By Zack Fields, who represents downtown Anchorage in the Alaska Legislature
It is certainly ironic: Republican primary voters ousted some of Alaska’s most effective fiscal conservatives on August 18, replacing them with candidates who pledge billions of dollars in new spending on…cash handouts. It is not clear whether James Kaufman, Roger Holland, Robert Myers, and Tom McKay actually understand that their promises are wildly unrealistic, or whether they were simply willing to lie to win an election. Regardless, let’s consider the implications of those promises.
These candidates ran on a simple platform: Drain the Permanent Fund to pay out massive bonus PFDs, and refuse to work with anyone from other political parties. Ok, let’s say they get the majority they want and don’t have to compromise. Alaska faces a $500-$600 million budget gap before paying any PFD this year. Paying extra PFDs adds billions in new expenses. Let’s put that in perspective: Modest sales or income taxes, structured to avoid extreme regressivity, each raise in the neighborhood of $600 million. The oil tax hike on the ballot would raise a billion or so, according to proponents. So even if Kaufman & crew implemented new income taxes, new sales taxes, and the state hiked oil taxes, they still couldn’t pay for 1982 formula super-sized dividends.
Unless, of course, they blow through the Earnings Reserve Account. Simpletons have advocated for this many times, treating the Permanent Fund like an ATM. People who can do math (like the real conservatives, many of whom just lost their primaries) understand that the Permanent Fund earns money in investments at a rate that far outpaces inflation, and that these earnings fund the majority of Constitutionally-mandated state services like public education. So yes, Kaufman & crew in theory could burn through the Earnings Reserve Account portion of the Permanent Fund. With lost revenue (each billion dollars overspent from the Fund equals $50 million in lost revenue for every single year after that), the state’s $500-600 million deficit would quickly balloon to a size that is unmanageable. Alaska simply doesn’t have enough private sector economic activity to drain the Permanent Fund and pay for the most basic services, in the event arsonists burn it down for a short-term payout of massive PFDs.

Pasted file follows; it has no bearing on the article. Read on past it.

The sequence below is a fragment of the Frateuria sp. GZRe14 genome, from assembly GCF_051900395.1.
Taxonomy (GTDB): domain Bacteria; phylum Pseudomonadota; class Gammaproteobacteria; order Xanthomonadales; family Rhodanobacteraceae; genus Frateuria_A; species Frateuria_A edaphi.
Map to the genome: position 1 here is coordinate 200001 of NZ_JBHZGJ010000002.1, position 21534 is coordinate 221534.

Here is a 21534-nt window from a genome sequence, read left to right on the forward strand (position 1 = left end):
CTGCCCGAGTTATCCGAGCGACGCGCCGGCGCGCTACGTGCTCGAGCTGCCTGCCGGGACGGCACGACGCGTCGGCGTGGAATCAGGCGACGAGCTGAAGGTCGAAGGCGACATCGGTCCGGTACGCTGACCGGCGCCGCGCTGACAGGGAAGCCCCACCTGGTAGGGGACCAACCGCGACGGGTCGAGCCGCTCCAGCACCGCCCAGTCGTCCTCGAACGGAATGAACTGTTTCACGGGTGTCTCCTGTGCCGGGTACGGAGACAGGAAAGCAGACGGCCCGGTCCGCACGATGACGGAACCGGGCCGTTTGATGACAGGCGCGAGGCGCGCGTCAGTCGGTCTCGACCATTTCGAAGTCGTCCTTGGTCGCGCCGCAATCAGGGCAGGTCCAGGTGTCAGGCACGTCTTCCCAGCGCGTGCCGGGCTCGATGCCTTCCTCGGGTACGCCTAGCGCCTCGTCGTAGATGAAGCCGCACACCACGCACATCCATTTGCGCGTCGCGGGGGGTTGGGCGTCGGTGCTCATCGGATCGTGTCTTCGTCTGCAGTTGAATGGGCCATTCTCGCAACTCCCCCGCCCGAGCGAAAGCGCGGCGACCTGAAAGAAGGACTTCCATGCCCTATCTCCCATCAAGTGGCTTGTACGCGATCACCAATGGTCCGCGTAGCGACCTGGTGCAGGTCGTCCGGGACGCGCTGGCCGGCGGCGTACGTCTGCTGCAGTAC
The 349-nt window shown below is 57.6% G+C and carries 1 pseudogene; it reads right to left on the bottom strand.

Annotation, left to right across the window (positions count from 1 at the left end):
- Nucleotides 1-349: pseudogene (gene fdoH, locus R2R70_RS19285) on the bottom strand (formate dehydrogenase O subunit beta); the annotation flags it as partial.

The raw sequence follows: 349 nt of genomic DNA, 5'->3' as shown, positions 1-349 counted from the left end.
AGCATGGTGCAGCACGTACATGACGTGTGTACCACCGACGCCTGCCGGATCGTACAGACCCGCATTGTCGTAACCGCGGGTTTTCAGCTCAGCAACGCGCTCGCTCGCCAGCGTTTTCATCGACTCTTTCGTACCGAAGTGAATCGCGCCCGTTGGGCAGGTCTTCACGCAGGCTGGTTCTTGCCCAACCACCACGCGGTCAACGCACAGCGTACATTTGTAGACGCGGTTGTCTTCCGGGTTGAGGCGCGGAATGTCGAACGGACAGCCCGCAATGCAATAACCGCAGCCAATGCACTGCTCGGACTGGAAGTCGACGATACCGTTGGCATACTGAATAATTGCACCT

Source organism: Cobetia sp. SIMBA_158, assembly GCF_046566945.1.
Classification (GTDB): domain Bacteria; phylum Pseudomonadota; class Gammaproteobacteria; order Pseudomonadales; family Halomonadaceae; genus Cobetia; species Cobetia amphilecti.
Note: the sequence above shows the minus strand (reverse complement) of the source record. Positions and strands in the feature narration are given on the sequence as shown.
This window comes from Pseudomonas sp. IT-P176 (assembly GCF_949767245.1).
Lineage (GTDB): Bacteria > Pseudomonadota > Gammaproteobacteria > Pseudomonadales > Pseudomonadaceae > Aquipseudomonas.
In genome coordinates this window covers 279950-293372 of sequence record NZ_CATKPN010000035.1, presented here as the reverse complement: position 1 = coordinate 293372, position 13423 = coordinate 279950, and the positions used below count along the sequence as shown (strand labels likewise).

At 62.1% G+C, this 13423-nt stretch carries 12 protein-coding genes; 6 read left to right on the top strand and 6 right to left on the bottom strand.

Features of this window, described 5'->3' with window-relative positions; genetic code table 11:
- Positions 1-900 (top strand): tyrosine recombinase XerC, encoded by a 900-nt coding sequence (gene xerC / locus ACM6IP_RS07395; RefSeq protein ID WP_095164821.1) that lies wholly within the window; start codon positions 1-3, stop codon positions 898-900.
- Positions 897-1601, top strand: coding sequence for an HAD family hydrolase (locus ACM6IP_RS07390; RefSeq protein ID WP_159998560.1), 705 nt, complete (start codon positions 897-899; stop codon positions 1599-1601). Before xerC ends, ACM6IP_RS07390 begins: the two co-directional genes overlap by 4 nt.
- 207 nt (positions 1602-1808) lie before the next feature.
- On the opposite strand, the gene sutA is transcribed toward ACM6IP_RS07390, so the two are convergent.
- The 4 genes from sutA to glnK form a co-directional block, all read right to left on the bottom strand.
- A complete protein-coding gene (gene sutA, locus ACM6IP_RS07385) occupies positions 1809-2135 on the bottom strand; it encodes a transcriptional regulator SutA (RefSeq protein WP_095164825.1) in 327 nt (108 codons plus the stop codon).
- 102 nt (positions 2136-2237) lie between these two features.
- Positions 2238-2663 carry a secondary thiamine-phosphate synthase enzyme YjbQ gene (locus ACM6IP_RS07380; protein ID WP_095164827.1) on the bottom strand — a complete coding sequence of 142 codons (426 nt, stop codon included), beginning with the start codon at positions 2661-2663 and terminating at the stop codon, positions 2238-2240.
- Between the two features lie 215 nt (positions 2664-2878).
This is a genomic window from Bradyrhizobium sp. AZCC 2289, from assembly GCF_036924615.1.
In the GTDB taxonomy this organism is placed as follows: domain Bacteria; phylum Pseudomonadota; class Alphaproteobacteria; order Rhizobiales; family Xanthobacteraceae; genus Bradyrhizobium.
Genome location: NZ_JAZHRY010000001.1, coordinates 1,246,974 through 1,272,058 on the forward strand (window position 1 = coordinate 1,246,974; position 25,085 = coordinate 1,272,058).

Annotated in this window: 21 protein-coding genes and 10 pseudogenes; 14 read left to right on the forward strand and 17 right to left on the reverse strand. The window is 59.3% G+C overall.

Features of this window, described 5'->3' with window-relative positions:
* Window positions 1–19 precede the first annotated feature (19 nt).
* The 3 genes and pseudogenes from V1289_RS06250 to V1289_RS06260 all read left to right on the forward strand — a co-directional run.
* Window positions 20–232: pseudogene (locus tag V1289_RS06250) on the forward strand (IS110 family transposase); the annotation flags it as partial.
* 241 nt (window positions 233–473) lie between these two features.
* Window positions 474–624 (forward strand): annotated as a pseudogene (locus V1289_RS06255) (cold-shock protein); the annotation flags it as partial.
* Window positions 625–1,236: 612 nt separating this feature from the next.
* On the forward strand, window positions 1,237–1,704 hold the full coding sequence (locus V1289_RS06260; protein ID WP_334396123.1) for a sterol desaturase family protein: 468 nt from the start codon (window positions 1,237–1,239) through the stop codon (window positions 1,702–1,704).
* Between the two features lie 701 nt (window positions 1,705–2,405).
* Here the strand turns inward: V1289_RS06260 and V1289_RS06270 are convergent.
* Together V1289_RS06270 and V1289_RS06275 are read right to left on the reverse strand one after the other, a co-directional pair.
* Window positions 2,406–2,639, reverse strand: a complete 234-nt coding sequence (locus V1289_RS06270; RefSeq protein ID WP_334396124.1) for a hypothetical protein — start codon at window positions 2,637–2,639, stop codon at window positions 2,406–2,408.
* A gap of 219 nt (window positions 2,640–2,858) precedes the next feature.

Thus, the choices that Kaufman & crew face are simple. Burning through the Permanent Fund necessitates massive tax hikes on individuals and industry. But the over-draw on the Permanent Fund would cripple the state’s finances forever. Guess what–Prudhoe is no longer a new basin cranking out millions of barrels per day, so we aren’t in a position to replenish the Permanent Fund, no matter how high oil taxes go. And that’s worth noting–since massive PFD payouts can’t be paid for with the relatively modest capacity Alaskans have to pay individual taxes–far-right arsonists’ plans most certainly end with draconian taxes on industry. But again, even that wouldn’t be sufficient to fill the gaping hole blown in the budget by draining the Earnings Reserve Account of the Permanent Fund.
The math is painfully simple. Paying out supersize PFDs will inexorably lead to massive cuts in services, massive tax increases on individuals and industry, but even those won’t be enough to provide core services if the Permanent Fund is decimated. I hope James Kaufman and others tossing lit matches into our house figure this out before they burn the whole thing down.